Initial Values for Variables





Initial Values for Variables

Default Values for Fields

Default values for fields of primitive data types and reference types are listed in Figure. The value assigned depends on the type of the field.

Default Values

Data Type

Default Value

boolean

false

char

'\u0000'

Integer (byte, short, int, long)

0L for long, 0 for others

Floating-point (float, double)

0.0F or 0.0D

Reference types

null

If no initialization is provided for a static variable either in the declaration or in a static initializer block (see Section 8.2, p. 336), it is initialized with the default value of its type when the class is loaded.

Similarly, if no initialization is provided for an instance variable either in the declaration or in an instance initializer block (see Section 8.2, p. 338), it is initialized with the default value of its type when the class is instantiated.

The fields of reference types are always initialized with the null reference value, if no initialization is provided.

Figure illustrates default initialization of fields. Note that static variables are initialized when the class is loaded the first time, and instance variables are initialized accordingly in every object created from the class Light.

1 Default Values for Fields
public class Light {
    // Static variable
    static int counter;      // Default value 0 when class is loaded.

    // Instance variables
    int     noOfWatts = 100; // Explicitly set to 100.
    boolean indicator;       // Implicitly set to default value false.
    String  location;        // Implicitly set to default value null.

    public static void main(String[] args) {
        Light bulb = new Light();
        System.out.println("Static variable counter: "     + Light.counter);
        System.out.println("Instance variable noOfWatts: " + bulb.noOfWatts);
        System.out.println("Instance variable indicator: " + bulb.indicator);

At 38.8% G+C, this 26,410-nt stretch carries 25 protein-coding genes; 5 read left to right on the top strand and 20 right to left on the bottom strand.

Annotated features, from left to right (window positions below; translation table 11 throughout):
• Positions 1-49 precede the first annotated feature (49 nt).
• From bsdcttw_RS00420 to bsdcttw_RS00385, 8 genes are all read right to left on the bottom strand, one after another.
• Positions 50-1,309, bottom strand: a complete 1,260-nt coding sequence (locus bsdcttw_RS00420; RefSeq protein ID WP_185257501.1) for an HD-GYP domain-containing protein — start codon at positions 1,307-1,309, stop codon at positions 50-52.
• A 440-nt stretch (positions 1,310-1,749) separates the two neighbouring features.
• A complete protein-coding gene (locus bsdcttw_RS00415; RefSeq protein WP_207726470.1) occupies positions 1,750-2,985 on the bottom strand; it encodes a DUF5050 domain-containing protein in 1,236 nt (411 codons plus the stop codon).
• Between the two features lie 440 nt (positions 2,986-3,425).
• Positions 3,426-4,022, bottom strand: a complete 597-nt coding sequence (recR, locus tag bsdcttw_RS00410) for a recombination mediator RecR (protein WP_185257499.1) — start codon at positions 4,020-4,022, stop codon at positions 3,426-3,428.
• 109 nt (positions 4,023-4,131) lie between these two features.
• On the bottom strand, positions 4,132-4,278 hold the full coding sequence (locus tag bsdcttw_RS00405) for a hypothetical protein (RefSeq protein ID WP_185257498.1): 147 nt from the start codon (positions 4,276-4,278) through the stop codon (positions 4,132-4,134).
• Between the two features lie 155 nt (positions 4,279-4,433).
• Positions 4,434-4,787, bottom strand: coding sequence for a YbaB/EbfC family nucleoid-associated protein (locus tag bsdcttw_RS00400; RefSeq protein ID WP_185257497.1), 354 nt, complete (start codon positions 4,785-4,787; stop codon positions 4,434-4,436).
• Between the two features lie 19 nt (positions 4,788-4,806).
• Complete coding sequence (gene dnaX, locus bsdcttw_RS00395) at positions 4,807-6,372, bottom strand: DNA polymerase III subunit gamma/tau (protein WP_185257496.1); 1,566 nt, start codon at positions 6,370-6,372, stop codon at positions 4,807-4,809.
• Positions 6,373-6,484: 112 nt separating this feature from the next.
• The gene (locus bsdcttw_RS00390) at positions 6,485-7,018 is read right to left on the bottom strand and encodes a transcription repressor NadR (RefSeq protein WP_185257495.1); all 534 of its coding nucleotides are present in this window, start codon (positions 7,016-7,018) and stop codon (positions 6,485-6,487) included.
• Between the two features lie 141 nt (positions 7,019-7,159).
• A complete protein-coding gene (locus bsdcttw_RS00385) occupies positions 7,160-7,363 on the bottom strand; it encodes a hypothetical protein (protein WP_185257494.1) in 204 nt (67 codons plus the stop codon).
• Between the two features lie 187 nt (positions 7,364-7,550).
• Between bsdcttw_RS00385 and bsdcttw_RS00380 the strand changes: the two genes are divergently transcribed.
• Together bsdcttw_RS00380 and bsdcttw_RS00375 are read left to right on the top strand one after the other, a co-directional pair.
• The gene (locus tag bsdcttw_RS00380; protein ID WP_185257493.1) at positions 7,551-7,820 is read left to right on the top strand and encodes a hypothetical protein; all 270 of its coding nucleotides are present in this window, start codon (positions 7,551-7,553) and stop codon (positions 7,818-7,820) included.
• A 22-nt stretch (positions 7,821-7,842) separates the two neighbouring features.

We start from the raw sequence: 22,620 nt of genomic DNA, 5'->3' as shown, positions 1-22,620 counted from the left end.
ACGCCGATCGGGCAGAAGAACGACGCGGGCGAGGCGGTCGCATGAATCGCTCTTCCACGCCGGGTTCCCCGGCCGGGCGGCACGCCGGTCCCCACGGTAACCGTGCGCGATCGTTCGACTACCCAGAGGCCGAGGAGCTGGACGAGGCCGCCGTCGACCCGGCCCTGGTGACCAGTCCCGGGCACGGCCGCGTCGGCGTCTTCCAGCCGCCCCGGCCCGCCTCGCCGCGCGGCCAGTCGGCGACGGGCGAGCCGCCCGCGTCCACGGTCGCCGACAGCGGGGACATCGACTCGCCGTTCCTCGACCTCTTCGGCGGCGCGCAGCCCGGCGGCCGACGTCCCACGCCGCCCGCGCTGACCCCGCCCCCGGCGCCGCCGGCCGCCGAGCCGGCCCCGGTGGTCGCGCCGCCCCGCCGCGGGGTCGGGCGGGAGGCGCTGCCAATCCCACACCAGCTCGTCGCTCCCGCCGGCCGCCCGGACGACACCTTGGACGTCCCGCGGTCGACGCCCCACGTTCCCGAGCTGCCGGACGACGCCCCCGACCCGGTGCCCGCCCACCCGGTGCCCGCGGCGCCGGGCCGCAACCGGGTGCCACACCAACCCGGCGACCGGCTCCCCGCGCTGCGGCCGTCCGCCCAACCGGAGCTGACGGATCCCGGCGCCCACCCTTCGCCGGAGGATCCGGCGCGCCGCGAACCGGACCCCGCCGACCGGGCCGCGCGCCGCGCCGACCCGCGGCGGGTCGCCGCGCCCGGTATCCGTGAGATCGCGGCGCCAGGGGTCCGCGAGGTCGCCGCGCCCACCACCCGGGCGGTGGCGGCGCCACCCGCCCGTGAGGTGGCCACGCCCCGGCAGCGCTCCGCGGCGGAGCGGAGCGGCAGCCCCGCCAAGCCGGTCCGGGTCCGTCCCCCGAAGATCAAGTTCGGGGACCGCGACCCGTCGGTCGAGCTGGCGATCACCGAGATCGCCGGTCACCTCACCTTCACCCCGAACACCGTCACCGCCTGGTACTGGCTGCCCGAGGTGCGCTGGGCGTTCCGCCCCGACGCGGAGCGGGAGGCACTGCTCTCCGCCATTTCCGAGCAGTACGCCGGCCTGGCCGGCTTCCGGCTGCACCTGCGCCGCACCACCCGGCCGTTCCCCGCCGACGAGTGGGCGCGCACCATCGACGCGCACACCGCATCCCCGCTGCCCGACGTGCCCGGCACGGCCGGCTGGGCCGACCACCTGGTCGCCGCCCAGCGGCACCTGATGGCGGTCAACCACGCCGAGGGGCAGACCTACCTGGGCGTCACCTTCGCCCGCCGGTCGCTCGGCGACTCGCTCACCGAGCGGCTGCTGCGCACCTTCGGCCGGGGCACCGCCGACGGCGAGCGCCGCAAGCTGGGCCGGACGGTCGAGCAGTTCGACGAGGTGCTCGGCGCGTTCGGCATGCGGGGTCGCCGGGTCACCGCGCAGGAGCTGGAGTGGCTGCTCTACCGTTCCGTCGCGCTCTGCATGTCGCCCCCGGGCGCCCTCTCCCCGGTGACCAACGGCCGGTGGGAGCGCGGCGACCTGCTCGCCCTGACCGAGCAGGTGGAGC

System.out.println("Instance variable location: "  + bulb.location);
        return;
    }
}

Output from the program:

Static variable counter: 0
Instance variable noOfWatts: 100
Instance variable indicator: false
Instance variable location: null

Initializing Local Variables of Primitive Data Types

Local variables are not initialized when they are created at method invocation, that is, when the execution of a method is started. They must be explicitly initialized before being used. The compiler will report attempts to use uninitialized local variables.

2 Flagging Uninitialized Local Variables of Primitive Data Types
public class TooSmartClass {
    public static void main(String[] args) {
        int weight = 10, thePrice;                         // Local variables

        if (weight <  10) thePrice = 1000;
        if (weight >  50) thePrice = 5000;
        if (weight >= 10) thePrice = weight*10;            // Always executed.
        System.out.println("The price is: " + thePrice);   // (1)
    }
}

In Figure, the compiler complains that the local variable thePrice used in the println statement at (1) may not be initialized. However, it can be seen that at runtime the local variable thePrice will get the value 100 in the last if-statement, before it is used in the println statement. The compiler does not perform a rigorous analysis of the program in this regard. It only compiles the body of a conditional statement if it can deduce the condition to be true. The program will compile correctly if the variable is initialized in the declaration, or if an unconditional assignment is made to the variable. Replacing the declaration of the local variables in Figure with the following declaration solves the problem:

int weight = 10, thePrice = 0;         // Both local variables initialized.

Initializing Local Reference Variables

Local reference variables are bound by the same initialization rules as local variables of primitive data types.

3 Flagging Uninitialized Local Reference Variables
public class VerySmartClass {
    public static void main(String[] args) {
        String importantMessage;       // Local reference variable

        System.out.println("The message length is: " + importantMessage.length());
    }
}

In Figure, the compiler complains that the local variable importantMessage used in the println statement may not be initialized. If the variable importantMessage is set to the value null, the program will compile. However, at runtime, a NullPointerException will be thrown since the variable importantMessage will not denote any object. The golden rule is to ensure that a reference variable, whether local or not, is assigned a reference to an object before it is used, that is, ensure that it does not have the value null. The program compiles and runs if we replace the declaration with the following declaration, which creates a string literal and assigns its reference to the local reference variable importantMessage:

String importantMessage = "Initialize before use!";

Arrays and their default values are discussed in Section 4.1 on page 101.


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